Matthew Griffin, described as “The Adviser behind the Advisers” and a “Young Kurzweil,” is the founder and CEO of the World Futures Forum and the 311 Institute, a global Futures and Deep Futures consultancy working between the dates of 2020 to 2070, and is an award winning futurist, and author of “Codex of the Future” series. Regularly featured in the global media, including AP, BBC, CNBC, Discovery, RT, and Viacom, Matthew’s ability to identify, track, and explain the impacts of hundreds of revolutionary emerging technologies on global culture, industry and society, is unparalleled. Recognised for the past six years as one of the world’s foremost futurists, innovation and strategy experts Matthew is an international speaker who helps governments, investors, multi-nationals and regulators around the world envision, build and lead an inclusive, sustainable future. A rare talent Matthew’s recent work includes mentoring Lunar XPrize teams, re-envisioning global education and training with the G20, and helping the world’s largest organisations envision and ideate the future of their products and services, industries, and countries. Matthew's clients include three Prime Ministers and several governments, including the G7, Accenture, Bain & Co, BCG, Credit Suisse, Dell EMC, Dentons, Deloitte, E&Y, GEMS, Huawei, JPMorgan Chase, KPMG, Lego, McKinsey, PWC, Qualcomm, SAP, Samsung, Sopra Steria, T-Mobile, and many more.
WHY THIS MATTERS IN BRIEF
Everyone is familiar with Qubits, but researchers just managed to add an extra dimension which could lead to the development even more incredibly powerful technologies.
Scientists from University College London in the UK have made a major breakthrough in quantum teleportation, which is just like it sounds – teleporting photons from A to B Star Trek style – and while I wrote about another successful Chinese quantum teleportation experiment that teleported photons a distance of 300km this time the team of researchers behind the latest experiment have teleported something far more complex than ever before. That said though, sorry, photons and matter are different and we are still a tremendously long way away from teleporting actual matter. Nevertheless, the latest experiment is very impressive and has far reaching implications for a number of reasons.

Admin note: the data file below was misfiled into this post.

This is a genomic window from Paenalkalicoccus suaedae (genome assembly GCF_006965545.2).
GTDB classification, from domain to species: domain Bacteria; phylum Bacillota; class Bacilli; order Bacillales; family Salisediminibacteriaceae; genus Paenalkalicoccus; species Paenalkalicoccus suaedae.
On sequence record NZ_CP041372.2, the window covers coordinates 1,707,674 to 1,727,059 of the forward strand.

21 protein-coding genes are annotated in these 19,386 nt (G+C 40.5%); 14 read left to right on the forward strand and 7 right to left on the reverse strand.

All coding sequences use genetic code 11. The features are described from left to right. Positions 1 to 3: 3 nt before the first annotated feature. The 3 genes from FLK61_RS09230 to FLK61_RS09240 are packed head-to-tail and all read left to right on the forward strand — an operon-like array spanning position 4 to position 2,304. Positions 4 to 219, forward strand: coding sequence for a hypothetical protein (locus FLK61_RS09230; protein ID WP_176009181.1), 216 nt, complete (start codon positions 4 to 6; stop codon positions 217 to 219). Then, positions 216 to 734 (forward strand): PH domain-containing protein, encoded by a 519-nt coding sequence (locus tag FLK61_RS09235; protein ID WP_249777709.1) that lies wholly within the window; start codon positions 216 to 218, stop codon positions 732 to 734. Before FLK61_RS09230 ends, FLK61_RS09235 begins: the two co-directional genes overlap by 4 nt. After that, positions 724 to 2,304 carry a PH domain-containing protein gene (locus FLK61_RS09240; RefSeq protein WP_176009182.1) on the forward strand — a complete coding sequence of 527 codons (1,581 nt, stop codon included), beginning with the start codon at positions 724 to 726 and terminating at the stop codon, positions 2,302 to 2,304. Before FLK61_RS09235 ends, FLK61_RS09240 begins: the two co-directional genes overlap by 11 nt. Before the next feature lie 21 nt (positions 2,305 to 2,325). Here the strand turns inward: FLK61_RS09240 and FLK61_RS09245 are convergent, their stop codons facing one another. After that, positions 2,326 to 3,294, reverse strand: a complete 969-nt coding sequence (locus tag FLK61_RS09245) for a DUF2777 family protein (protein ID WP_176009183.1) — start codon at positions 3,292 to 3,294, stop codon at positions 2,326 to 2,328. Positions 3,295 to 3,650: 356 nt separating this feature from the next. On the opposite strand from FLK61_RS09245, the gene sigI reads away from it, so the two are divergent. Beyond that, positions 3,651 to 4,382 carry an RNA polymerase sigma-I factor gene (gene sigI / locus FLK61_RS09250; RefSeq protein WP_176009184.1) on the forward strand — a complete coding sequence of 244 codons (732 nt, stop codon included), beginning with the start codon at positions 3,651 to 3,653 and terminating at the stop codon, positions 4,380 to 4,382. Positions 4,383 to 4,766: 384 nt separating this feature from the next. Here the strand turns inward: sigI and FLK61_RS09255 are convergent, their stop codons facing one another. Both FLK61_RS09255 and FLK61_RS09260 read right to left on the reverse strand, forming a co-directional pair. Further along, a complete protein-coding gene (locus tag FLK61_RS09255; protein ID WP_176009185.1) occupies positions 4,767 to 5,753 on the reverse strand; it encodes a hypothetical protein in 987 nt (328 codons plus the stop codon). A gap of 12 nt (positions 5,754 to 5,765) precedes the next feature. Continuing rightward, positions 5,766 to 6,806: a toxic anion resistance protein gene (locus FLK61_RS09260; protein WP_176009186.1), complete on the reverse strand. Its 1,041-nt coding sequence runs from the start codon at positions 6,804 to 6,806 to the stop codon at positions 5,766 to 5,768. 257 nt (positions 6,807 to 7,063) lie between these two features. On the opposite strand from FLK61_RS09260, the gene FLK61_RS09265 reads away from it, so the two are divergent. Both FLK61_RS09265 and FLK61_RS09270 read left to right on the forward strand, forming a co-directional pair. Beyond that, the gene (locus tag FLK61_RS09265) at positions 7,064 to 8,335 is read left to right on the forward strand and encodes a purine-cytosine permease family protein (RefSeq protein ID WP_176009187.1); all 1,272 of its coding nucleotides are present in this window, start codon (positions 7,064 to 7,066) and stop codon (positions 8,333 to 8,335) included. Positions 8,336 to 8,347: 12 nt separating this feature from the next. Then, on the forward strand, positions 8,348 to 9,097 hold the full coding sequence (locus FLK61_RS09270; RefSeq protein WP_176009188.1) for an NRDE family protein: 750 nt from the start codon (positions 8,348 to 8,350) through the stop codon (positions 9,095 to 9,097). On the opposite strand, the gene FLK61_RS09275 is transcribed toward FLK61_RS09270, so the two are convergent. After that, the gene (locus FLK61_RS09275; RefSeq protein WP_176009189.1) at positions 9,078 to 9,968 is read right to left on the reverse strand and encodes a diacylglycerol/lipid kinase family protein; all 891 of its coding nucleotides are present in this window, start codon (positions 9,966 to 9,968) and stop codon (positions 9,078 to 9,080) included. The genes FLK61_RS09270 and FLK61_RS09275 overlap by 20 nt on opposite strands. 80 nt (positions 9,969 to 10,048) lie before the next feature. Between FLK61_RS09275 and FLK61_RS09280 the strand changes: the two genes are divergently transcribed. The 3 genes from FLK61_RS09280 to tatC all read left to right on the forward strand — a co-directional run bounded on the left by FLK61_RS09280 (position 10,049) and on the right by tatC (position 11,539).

Quantum teleportation is a still mysterious phenomena that can see information flung across space. The effect is not the same as the teleportation often seen in science fiction – where matter is moved through space, but instead is the transfer information about the quantum state of a particle and it could have huge and unimagined effects on the way we organise and transmit information, including how we build out the first unhackable quantum internet that debuted last year.
Until now, scientists have only been able to teleport quantum bits, or qubits, like the ones being developed for use in ultra-powerful quantum computers. Qubits the simplest possible piece of quantum information, where a particle can be in two states at once.
But a Qutrit – which scientists have now successfully teleported – adds a whole extra dimension. If a qubit is polarised in two ways at once, a qutrit is polarised in three directions – a vastly more complicated unit, and a far greater challenge for the scientists involved.
It means, in effect, that scientists have more detailed information that can be teleported. Like binary a qubit can transmit information as either a 0 or a 1; but a qutrit can be 0, 1 or 2. And that opens the door to allowing us using them to transmit greater volumes of more complex information – a significant step up.
Sending a qutrit rather than a qubit means a vast increase in complexity, because of the nature of the process. But it also means that the effect could be far more useful.
“The higher the dimensions of your quantum system, the more secure you can ensure your communication is and the more information you can encode,” Ciarán Lee, from UCL, told New Scientist. “But going from a qubit to a qutrit is especially difficult — the tricks you use for qubits have to do with a nice symmetry that qutrits don’t have.”
The researchers report in their new paper, published in Physical Review Letters, that the demonstrations of their technique had a 75 per cent fidelity. That may appear low, but is far better than similar techniques that do not use quantum entanglement and is likely to improve in time.